The Monday after her daughter graduated from high school, Dodge left her job in the school’s administrative office and went to work at CCV. “It was a $10,000 pay cut, but they offered tuition reimbursement,” Dodge says, her eyes brightening. She stresses how supportive all her employers were of her educational journey, starting with the South Royalton School principal, to Joyce Judy, President of CCV, and, of course, VSAC. “I owe them all so much,” Dodge says.

Through the tuition reimbursement at CCV, Dodge’s daughter got free tuition at VTSU Castleton, and Dodge got her own master’s degree from Lyndon in educational technology. “My daughter and I both ended up graduating with zero debt,” she says.

It took her seven years total from the time she took that first placement test at CCV until she got her master’s. “I never stopped. I figured if I took a semester off, I wouldn’t finish,” Dodge says. She also proudly notes the fact that, “for the girl who supposedly couldn’t read or write,” she earned a 4.0 GPA all the way through.

In addition to supervising the team of 11 GEAR UP counselors at VSAC, Dodge also teaches two courses at CCV — one being Assessment of Prior Learning (the first college-level class she ever took) and the other, Introduction to College Studies for high school students. “These are my people, you know?” Dodge laughs.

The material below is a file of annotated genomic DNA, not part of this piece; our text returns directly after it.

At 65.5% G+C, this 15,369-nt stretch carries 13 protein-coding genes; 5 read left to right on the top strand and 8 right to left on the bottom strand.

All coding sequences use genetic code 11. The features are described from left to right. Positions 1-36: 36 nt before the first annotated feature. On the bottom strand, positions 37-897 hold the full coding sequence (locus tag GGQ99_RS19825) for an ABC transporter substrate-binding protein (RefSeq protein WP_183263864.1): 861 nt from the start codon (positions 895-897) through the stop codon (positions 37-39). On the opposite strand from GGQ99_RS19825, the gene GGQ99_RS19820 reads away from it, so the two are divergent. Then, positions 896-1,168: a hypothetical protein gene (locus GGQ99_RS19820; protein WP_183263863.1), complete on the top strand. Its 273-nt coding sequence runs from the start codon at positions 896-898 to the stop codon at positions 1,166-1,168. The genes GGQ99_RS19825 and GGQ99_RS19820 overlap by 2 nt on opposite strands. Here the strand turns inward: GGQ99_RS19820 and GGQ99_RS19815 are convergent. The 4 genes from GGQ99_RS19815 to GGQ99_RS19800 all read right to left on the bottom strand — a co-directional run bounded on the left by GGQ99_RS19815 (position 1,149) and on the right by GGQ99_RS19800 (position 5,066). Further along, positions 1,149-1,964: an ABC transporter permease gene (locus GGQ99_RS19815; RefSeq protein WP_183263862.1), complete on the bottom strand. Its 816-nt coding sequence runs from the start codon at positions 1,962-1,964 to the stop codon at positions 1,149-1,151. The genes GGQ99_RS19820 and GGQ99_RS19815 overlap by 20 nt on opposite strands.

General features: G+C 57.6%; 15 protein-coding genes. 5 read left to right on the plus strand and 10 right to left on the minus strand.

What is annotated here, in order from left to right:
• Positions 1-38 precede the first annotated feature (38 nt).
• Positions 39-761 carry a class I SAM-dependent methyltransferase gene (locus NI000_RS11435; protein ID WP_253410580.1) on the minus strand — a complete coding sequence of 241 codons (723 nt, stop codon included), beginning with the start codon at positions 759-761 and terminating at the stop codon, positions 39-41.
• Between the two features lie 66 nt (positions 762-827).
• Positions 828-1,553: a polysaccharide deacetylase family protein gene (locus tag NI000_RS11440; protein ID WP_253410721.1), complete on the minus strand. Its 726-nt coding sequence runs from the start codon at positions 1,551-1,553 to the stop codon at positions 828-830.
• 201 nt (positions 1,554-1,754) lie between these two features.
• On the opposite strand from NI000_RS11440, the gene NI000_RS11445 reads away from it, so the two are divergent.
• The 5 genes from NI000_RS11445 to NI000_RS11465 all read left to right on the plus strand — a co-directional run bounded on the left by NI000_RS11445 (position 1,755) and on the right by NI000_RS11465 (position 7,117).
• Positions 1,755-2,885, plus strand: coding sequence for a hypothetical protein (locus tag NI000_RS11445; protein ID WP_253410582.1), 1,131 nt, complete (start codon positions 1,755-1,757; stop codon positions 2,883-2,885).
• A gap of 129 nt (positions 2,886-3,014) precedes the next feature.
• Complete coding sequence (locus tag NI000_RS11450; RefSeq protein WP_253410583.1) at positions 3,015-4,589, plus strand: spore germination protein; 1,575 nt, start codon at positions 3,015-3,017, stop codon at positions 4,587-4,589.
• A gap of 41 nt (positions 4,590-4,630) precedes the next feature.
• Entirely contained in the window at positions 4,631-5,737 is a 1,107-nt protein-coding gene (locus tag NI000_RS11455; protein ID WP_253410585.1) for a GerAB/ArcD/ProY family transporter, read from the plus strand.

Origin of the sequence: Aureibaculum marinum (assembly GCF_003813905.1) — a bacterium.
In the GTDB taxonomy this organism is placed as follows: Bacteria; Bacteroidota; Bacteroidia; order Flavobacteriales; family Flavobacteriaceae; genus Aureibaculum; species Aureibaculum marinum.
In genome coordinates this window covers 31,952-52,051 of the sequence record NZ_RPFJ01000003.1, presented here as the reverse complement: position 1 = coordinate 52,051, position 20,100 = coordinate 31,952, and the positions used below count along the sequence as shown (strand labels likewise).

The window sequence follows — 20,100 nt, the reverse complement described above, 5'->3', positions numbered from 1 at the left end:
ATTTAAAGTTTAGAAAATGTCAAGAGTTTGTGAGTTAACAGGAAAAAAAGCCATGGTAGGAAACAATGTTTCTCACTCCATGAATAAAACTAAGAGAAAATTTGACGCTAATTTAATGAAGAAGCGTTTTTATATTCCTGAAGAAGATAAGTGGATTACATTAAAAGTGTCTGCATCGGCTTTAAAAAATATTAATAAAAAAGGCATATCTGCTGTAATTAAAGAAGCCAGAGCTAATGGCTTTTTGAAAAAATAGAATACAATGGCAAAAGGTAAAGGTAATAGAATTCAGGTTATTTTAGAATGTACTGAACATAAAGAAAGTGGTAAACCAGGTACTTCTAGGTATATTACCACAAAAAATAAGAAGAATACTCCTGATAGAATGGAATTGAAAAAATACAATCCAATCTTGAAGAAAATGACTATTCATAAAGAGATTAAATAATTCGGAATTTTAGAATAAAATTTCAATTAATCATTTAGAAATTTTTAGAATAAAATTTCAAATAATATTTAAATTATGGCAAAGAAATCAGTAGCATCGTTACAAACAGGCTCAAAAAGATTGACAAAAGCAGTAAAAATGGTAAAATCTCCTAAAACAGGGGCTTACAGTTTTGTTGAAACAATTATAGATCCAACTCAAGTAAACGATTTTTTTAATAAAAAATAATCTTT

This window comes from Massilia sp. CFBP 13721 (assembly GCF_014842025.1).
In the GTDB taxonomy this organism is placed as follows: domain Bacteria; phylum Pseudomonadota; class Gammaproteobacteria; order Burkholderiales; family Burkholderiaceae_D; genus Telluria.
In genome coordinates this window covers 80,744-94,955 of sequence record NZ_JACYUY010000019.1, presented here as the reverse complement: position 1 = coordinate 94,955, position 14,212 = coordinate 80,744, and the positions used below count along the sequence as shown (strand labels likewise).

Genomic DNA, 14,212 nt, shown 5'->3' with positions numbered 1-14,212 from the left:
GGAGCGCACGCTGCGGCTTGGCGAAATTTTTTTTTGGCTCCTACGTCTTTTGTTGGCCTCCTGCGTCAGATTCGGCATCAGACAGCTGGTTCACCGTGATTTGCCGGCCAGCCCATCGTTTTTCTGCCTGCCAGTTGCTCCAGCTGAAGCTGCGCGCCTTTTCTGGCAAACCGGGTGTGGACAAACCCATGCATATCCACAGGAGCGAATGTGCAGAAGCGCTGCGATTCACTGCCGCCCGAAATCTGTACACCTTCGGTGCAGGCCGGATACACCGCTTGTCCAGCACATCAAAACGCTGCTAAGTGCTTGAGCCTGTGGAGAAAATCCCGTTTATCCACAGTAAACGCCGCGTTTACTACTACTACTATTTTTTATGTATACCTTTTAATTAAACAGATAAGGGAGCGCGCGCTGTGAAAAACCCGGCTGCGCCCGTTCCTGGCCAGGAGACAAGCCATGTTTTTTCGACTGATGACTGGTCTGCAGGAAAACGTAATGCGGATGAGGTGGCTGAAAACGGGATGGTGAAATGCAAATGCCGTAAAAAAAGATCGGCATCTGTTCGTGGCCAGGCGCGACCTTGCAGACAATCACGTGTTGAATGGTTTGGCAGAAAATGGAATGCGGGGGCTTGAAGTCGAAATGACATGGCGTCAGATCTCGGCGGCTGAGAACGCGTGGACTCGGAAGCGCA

“At VSAC, I’m more on the administrative side now, and sometimes I miss not working one-on-one with students. But I feel like I’m making a bigger impact because I’m helping 11 people help 2,500 students, where before I was just helping 250 students on my own,” she says.

And these days, she finds she can barely go anywhere without hearing from her former students. “I turn on Facebook, there’s someone with a question. I go to the grocery store, there’s someone with a question. South Royalton students, CCV students. Students who’ve taken a course or two and want to know how to get their bachelor’s,” Dodge says. She’s always eager to make connections for them, often involving her colleagues at VSAC.

“You become their best friend. And the story I just told you about my own experience — you get the same story from every one of them,” she says. “‘I’m doing this! I’m doing that! I couldn’t have done it without you!’ It just makes my day.”

Need help with pursuing your career goals and education? VSAC is here to help you. For information on college and career planning and help with financial aid, go to and check out our online workshops and events. You can also give us a call at 800-642-3177, 8:00 am to 4:30 pm, Monday through Friday, or e-mail us at